TRIAL OF WILL J. DAVIS FOR IROQUOIS FIRE. Will J. Davis, theater manager, was indicted change of venue. Oct. 8 Judge Smith decided with others Feb. 20. 1904, for involuntary man- that the case should be tried at Danville, 111. slaughter in connection with the burning of the After some postponements the trial began before Iroquois theater in Chicago, Dec. 30, 1903, in which Judge E. R. E. Kimbrough in that city March 3, 596 persons lost their lives. Feb. 9, 1905, the in- 1907. A jury was secured March 5, but the claim dictment was quashed by Judge Kersten of Cook was set up by the defense that the Chicago buildcounty and Judge Green of Peoria county, but a ing ordinance under which the indictment was new indictment was returned by the grand jury brought was defective, and, the judge taking the March 4 of the same year. Jan. 23, 1906, Judge same view, no testimony was taken, and on March Kavanagh denied a motion to quash the indict- 9 the jury, by direction of the court, gave a verment, and June 14 Judge Ben M. Smith granted a dict of not guilty.

SHEA CONSPIRACY TRIALS.

Cornelius P. Shea and others were charged with conspiracy in connection with the teamsters' strike in Chicago in May, 1905. They were indicted June 28 the same year and reindicted July 25, 1906. The first trial began Sept. 13, 1906, and ended Jan. 19, 1907, in a disagreement. The second trial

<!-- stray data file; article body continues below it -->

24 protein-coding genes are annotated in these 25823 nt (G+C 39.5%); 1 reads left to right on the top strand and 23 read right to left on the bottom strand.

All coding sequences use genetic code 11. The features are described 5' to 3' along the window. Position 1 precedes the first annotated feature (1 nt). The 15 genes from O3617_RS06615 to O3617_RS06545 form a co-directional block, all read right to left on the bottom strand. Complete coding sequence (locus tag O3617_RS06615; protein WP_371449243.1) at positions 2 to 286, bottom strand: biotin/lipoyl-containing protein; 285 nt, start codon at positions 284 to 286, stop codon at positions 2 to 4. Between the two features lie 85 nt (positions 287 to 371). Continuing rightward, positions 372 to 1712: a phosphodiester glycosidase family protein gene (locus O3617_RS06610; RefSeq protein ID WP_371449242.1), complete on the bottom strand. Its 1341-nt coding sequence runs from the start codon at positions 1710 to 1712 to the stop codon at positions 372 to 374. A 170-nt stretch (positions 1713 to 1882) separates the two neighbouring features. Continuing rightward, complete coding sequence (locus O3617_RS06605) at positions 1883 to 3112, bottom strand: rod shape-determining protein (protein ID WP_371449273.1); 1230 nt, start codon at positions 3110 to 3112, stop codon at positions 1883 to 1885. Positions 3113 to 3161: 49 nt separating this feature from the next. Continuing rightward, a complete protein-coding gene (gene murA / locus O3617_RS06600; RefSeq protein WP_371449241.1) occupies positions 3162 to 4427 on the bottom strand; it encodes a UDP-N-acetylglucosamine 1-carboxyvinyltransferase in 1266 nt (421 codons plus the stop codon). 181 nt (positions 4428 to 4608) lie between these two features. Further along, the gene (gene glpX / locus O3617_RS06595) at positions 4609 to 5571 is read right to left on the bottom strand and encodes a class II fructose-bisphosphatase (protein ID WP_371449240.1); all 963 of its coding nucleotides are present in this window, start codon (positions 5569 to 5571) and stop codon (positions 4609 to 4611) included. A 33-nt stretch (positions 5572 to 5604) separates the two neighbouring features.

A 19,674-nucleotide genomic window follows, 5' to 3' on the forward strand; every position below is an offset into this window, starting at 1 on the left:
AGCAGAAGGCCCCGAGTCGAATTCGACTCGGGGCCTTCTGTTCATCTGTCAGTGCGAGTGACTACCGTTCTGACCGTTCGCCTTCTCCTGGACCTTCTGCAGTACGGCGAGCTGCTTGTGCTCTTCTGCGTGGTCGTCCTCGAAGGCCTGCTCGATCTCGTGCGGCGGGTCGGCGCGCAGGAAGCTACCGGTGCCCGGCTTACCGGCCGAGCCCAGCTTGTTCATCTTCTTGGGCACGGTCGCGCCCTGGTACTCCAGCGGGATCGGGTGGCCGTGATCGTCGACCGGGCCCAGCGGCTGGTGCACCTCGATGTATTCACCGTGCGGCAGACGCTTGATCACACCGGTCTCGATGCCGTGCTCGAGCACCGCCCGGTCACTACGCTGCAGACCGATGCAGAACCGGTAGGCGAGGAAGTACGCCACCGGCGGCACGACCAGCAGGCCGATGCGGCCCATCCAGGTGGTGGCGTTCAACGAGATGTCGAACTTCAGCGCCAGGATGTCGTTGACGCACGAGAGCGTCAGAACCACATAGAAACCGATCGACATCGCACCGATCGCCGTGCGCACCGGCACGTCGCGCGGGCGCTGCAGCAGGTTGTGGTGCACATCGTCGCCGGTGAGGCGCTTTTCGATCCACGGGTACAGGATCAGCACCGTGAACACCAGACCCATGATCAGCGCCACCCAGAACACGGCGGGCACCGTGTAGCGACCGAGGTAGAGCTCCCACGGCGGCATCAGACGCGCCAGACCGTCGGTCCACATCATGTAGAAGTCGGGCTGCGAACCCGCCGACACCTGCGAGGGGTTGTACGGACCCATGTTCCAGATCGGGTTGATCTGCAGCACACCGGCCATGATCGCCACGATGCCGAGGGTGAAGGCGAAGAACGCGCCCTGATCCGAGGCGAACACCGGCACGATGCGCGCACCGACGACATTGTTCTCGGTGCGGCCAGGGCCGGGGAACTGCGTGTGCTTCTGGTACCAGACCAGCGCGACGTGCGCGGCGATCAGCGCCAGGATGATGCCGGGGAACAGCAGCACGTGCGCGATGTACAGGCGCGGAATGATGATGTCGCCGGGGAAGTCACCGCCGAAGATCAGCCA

began Feb. 3 and ended Feb. 21, 1907, in acquittal.
It took ninety days to get the first jury and four-
teen to get the second, more than 5,000 talesmen
being examined. The estimated cost of the two
trials to the county was $45.000.

PRESIDENT'S MESSAGE ON SHIP SUBSIDIES.

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Sent to congress Jan. 23, 1907. To the Senate and House of Representatives: I to offset the expense by giving some advantage call your attention to the great desirability of to the ship itself. enacting legislation to help American shipping

The proposed law which has been introduced in and American trade by encouraging the building

congress is in no sense experimental. It is based

on the best and most successful precedents, as, and running of lines of large and swift steamers

for instance, on the recent Cunard contract with to South America and the orient. The urgent the British government. As far as South America need of our country's making an effort to do is concerned its aim is to provide from the something like its share of its own carrying trade Atlantic and